Close up: World War Z frames the terror of ‘loss of self’ and the threat of a mass pandemic
How do filmmakers communicate big ideas on screen? In this video series, film scholar Bruce Isaacs analyses pivotal film scenes in detail. (Warning: this video contains violence and may be upsetting for some viewers.)
There is perhaps no better time than now to appreciate the unique and subversive genre of zombie movies. These films have always been great socio-cultural lenses. Night of the Living Dead and Dawn of the Dead were two classics of the genre.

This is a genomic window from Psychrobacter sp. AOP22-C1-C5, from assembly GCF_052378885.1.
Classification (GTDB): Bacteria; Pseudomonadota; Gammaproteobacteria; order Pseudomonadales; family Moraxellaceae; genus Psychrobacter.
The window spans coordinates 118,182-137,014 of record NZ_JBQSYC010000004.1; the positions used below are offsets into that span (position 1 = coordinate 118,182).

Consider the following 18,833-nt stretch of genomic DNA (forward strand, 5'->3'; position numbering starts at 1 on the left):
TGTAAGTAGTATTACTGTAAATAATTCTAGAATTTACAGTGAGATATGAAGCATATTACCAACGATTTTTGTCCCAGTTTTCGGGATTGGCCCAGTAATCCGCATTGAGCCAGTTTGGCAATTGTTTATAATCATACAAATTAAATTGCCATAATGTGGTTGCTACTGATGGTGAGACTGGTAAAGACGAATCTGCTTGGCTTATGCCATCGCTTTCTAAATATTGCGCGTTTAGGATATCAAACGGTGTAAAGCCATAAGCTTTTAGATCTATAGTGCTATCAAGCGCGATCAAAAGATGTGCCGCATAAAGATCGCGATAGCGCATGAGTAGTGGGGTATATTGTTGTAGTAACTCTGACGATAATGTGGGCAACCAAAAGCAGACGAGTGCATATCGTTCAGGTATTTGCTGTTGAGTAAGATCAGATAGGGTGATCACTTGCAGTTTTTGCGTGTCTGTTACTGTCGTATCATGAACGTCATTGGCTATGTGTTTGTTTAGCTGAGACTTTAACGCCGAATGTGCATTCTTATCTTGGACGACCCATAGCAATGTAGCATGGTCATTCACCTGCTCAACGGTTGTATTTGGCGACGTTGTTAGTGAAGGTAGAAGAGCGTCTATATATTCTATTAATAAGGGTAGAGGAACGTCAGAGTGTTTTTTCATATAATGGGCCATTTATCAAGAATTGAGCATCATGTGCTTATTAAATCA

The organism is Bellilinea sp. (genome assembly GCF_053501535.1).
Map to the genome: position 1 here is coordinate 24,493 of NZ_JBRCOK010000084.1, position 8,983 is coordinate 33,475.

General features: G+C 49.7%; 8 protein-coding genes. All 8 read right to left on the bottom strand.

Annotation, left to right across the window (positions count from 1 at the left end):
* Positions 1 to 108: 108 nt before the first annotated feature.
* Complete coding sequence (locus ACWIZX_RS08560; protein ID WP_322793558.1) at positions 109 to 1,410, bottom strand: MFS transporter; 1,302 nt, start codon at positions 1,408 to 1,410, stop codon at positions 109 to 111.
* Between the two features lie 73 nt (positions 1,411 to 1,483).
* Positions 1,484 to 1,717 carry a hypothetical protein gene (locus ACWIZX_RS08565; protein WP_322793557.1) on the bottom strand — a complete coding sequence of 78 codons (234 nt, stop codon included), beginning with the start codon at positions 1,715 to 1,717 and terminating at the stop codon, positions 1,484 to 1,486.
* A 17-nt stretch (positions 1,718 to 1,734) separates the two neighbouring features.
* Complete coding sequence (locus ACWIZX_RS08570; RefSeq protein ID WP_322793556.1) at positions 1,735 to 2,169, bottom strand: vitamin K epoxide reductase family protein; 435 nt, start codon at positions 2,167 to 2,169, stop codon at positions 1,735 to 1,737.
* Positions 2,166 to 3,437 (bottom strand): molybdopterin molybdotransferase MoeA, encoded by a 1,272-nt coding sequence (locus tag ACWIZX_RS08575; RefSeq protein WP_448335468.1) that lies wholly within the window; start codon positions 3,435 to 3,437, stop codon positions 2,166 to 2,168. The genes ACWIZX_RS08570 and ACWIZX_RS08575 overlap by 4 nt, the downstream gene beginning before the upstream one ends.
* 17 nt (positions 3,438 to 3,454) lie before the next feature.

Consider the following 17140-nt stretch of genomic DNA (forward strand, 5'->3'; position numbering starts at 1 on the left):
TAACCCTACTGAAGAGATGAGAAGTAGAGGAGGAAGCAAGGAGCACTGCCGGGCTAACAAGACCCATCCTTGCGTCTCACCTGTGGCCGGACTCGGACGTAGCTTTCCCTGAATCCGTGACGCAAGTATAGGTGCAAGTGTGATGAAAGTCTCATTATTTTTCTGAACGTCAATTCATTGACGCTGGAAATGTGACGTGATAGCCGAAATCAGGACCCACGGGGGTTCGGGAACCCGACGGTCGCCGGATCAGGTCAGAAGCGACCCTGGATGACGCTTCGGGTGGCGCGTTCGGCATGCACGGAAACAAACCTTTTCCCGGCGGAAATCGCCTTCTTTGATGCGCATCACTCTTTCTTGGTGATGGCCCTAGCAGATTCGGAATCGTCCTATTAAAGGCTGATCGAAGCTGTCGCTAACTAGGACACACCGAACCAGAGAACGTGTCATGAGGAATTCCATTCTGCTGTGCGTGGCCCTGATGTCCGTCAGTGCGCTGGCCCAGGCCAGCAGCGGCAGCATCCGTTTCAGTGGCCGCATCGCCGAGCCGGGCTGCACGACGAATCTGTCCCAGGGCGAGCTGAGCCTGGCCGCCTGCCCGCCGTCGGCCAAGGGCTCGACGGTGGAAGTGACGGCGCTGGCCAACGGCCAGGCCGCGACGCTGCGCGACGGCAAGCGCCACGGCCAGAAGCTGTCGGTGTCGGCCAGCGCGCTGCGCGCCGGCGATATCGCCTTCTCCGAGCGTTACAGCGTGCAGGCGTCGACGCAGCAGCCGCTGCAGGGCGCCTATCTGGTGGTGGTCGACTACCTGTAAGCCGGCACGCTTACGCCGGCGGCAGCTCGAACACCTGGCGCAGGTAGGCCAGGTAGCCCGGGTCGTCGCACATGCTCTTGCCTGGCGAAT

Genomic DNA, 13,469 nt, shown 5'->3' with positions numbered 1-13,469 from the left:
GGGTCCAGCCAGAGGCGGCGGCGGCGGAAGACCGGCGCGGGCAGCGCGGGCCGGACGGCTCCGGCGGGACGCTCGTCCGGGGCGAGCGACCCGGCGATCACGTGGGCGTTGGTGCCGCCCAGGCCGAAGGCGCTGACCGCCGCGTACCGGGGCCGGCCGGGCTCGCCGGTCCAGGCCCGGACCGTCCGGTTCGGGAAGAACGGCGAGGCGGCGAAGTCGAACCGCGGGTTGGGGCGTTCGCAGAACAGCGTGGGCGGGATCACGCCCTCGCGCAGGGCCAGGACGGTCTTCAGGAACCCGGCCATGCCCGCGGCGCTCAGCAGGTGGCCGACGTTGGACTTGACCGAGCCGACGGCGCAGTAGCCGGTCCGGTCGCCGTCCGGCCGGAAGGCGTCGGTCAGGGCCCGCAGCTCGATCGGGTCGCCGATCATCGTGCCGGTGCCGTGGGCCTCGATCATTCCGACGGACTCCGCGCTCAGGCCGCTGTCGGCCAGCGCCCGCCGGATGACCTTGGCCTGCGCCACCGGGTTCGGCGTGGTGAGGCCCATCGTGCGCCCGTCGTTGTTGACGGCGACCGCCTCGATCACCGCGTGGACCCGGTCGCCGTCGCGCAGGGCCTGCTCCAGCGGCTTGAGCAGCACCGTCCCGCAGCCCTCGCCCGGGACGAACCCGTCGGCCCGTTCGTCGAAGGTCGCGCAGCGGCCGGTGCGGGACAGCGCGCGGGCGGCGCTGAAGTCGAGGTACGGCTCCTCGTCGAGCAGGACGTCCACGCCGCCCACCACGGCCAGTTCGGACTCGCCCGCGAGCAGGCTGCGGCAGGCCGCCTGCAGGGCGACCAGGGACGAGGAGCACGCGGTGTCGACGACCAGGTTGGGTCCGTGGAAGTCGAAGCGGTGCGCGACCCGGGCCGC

World War Z (2013), an adaptation of Max Brook’s 2006 apocalyptic zombie novel continues this tradition. In a pivotal scene set in Jerusalem, director Marc Foster encapsulates the greatest threat posed by zombies: the end of our individuality and loss of uniqueness. The casting of Hollywood star Brad Pitt is crucial, as are the cuts between him as a figure and the invading mass.
Written by Bruce Isaacs. Republished with permission of The Conversation.
Join our community of over 400,000-plus members today and get the latest Over60 news, offers and articles.
Get all the latest Over60 news, offers and articles.